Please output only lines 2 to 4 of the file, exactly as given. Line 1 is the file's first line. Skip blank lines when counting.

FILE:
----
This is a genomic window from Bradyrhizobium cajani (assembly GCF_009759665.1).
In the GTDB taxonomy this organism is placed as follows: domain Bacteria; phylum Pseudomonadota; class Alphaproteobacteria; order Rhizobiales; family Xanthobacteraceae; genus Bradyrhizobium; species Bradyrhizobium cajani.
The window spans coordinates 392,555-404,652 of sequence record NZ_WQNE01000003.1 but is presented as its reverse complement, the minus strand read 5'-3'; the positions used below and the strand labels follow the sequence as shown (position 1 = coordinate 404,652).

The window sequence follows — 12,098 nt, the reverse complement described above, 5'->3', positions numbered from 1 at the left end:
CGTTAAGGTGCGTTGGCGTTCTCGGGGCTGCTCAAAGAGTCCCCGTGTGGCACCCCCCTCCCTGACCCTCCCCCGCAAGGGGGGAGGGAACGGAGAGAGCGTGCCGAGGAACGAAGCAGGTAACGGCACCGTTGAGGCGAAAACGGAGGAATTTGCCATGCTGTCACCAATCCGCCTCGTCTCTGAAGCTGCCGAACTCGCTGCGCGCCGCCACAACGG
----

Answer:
In the GTDB taxonomy this organism is placed as follows: domain Bacteria; phylum Pseudomonadota; class Alphaproteobacteria; order Rhizobiales; family Xanthobacteraceae; genus Bradyrhizobium; species Bradyrhizobium cajani.
The window spans coordinates 392,555-404,652 of sequence record NZ_WQNE01000003.1 but is presented as its reverse complement, the minus strand read 5'-3'; the positions used below and the strand labels follow the sequence as shown (position 1 = coordinate 404,652).

The window sequence follows — 12,098 nt, the reverse complement described above, 5'->3', positions numbered from 1 at the left end: